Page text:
Jenny Holiday is a new-to-me historical romance author and one that I can see myself returning to. With The Likelihood of Lucy Holiday brings readers a romance that’s firmly set outside the aristocracy. Lucy Greenleaf and Trevor Bailey both grew up together in Seven Dials. When, at eleven, Lucy’s mother attempts to auction off her virginity, Trevor finds a way to get Lucy out. Growing up in a charity school, Lucy finds employment as a governess, only her adherent to the tenets of her heroine, Mary Wollstonecraft, gets her let go from her position. After returning to the streets for a week, Lucy soon has no choice but to turn to the friend who always protected her as a girl.
Trevor raised himself from the gutter by hard work and determination, which has paid off and he’s now opening a hotel with the backing of several aristocratic investors. When Lucy turns up at his door, he’s determined to get her back on her feet and into a position that she deserves; she can’t possibly be for him since he’s just not good enough. And therein lies my dissatisfaction with The Likelihood of Lucy: Trevor’s continued insistence that he’s not good enough for Lucy.
While both Lucy and Trevor have reasons that They Cannot Be Together. Lucy is committed to women’s rights and doesn’t see marriage as a way to keep fighting for them, and Trevor is certain that he’s still gutter trash (never mind that he’s loaded and that he can offer Lucy a much better life than that of a governess). While I can get behind the reasons why both Trevor and Lucy were hesitant about a relationship, I did find their continued insistence a tad repetitive. Trevor’s determination to define Lucy’s path particularly grated. Trevor was convinced that Lucy deserved better, but never consulted her on what she would prefer (at least until the end). And I have a hard time following Trevor’s reasoning as to why governessing was such a good path for Lucy – it’s basically a servant’s position and he thought that was better than any life that he could offer her. Hmm, just not buying that thought process.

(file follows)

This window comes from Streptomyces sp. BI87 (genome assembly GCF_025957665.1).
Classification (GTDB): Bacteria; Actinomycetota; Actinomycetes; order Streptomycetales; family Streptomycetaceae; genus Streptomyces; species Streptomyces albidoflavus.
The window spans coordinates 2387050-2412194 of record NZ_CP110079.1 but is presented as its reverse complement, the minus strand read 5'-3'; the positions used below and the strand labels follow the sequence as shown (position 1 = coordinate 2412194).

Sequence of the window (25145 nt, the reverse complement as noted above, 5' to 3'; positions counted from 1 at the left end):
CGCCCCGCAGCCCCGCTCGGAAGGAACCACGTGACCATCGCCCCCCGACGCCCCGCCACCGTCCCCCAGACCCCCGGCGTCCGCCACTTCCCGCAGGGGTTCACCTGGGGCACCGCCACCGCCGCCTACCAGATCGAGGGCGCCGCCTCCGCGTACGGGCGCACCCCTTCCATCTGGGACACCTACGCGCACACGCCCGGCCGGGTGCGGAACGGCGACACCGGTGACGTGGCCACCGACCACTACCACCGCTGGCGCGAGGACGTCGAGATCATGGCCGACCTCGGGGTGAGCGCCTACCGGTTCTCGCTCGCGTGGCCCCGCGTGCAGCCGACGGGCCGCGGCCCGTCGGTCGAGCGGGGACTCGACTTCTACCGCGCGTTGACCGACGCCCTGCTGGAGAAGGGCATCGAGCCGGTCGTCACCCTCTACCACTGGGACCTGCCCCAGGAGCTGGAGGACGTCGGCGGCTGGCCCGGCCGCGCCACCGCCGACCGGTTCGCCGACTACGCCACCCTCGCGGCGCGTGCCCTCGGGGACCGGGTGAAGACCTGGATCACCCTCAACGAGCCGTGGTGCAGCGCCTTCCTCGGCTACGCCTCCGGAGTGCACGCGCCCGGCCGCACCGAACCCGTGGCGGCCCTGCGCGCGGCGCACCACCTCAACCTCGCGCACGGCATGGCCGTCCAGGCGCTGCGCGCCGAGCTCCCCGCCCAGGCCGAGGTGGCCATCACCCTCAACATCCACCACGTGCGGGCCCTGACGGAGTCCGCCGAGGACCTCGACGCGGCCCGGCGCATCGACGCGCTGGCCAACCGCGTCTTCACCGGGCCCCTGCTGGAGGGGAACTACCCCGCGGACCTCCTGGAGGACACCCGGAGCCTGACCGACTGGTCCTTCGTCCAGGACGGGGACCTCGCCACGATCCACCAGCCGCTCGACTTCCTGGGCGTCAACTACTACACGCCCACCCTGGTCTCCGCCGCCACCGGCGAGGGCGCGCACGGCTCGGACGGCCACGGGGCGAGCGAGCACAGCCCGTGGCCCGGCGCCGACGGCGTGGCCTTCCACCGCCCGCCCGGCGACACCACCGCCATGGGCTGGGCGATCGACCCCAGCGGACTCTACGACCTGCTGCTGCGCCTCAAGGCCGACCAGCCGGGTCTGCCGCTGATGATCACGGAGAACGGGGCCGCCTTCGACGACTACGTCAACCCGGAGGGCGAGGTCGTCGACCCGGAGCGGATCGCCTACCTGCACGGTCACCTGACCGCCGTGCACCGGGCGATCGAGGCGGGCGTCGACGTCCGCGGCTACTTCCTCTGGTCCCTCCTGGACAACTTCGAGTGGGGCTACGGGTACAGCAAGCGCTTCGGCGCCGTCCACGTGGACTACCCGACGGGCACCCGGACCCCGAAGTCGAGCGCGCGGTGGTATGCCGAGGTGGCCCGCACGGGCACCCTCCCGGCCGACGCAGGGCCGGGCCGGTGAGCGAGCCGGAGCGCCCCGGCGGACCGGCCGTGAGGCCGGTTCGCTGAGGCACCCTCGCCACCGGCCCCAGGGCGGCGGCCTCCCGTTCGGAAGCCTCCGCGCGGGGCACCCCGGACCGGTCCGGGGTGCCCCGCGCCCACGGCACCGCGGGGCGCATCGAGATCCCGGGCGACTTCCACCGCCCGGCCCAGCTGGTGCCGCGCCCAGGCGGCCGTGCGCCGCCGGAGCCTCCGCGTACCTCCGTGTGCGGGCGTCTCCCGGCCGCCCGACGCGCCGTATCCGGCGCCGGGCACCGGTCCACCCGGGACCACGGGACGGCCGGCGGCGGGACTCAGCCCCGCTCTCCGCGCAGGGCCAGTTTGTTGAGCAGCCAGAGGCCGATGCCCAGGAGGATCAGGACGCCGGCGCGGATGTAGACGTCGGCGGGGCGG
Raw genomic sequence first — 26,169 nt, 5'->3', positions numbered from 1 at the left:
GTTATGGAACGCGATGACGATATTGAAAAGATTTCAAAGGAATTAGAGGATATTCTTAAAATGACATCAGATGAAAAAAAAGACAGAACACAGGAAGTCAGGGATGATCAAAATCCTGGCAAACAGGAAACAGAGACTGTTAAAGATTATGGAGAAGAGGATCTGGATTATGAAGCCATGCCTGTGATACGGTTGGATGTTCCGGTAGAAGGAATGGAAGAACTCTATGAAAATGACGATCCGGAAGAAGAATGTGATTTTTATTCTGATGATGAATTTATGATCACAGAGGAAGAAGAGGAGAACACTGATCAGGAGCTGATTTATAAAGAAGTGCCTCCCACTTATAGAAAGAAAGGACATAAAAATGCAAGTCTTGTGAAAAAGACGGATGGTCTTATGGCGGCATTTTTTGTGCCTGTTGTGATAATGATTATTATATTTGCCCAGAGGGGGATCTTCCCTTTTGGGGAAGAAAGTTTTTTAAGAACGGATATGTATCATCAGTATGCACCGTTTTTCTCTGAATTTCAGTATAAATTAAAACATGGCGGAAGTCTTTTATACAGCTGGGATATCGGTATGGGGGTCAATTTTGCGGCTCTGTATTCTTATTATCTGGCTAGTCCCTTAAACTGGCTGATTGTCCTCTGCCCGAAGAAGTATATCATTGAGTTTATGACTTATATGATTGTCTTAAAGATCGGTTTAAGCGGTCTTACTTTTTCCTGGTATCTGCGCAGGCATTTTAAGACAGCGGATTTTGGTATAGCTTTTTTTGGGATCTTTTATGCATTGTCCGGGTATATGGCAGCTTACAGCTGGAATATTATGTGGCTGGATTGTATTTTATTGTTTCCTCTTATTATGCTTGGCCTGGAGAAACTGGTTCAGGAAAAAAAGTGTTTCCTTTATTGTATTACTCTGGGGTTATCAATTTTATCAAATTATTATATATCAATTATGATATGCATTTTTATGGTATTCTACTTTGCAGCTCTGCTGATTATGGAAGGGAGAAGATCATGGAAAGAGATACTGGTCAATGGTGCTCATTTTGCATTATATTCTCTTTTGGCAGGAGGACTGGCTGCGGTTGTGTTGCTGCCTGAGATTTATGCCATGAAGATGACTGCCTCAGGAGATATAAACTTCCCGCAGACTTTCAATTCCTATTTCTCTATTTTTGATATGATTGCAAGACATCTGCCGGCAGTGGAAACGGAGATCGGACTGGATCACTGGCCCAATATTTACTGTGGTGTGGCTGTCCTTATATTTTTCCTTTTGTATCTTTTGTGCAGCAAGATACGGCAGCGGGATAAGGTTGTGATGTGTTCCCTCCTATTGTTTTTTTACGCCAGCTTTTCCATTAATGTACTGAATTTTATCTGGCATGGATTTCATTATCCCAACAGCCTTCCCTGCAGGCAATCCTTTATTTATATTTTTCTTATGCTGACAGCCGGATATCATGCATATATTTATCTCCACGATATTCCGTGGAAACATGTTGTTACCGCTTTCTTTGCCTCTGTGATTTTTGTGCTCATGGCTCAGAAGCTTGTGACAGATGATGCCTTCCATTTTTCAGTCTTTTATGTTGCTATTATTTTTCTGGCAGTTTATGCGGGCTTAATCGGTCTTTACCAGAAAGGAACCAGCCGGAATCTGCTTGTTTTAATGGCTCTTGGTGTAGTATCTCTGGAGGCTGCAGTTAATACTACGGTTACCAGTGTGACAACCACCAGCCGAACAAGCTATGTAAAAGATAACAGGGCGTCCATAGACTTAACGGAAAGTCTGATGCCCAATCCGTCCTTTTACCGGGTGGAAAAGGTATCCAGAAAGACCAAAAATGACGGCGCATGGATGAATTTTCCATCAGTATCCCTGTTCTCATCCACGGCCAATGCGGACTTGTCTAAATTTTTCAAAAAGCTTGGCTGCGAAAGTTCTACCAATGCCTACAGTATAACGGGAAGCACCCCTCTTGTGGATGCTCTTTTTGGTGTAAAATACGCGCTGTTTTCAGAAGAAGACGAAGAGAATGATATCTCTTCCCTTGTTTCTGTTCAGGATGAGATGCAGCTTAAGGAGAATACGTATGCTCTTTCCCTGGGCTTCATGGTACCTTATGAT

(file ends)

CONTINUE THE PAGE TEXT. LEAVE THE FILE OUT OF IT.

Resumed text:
Despite the inconsistencies in our hero’s reasoning, I liked the romance between Trevor and Lucy. It was founded on their childhood friendship but it became something much more. I also liked how Lucy slowly came around to the notion of a happy and equal relationship with a man. At first blush, Lucy came across as quite single minded about her mission and cause of women’s rights, which is of course admirable, but can also co-exist within a relationship. It was a nice progression and I appreciated that character growth.
The Likelihood of Lucy was a nice historical romance and I loved the fact that the main characters were not members of the aristocracy. All those ball gowns and riches are great, but sometimes its refreshing to have less illustrious people be the centre of a story.
*Review copy provided by the publisher via NetGalley.
If you appreciated the fact that Lucy and Trevor were not from the upper classes, give Courtney Milan’s This Wicked Gift a try. This one’s a novella, so it’s short, but it’s a really lovely read about a young woman running a circulating library and a man that works as a clerk to the local marquess.
While Lucy doesn’t remain a governess in The Likelihood, I think readers will appreciate the very unusual governess in Jennifer Ashley’s Rules for a Proper Governess, namely the fact that Bertie is most definitely from the gutter.
Lastly, who doesn’t a love a hero that doesn’t think he’s good enough for his heroine? No one does it better than Corporal Thorne in Tessa Dare’s A Lady By Midnight. Like Trevor, Thorne saved Kate from the poverty of her childhood, making sure that she could be a real “lady” and never thinking that he’d encounter her again. Of course he does run into her again and has no idea what to do with himself.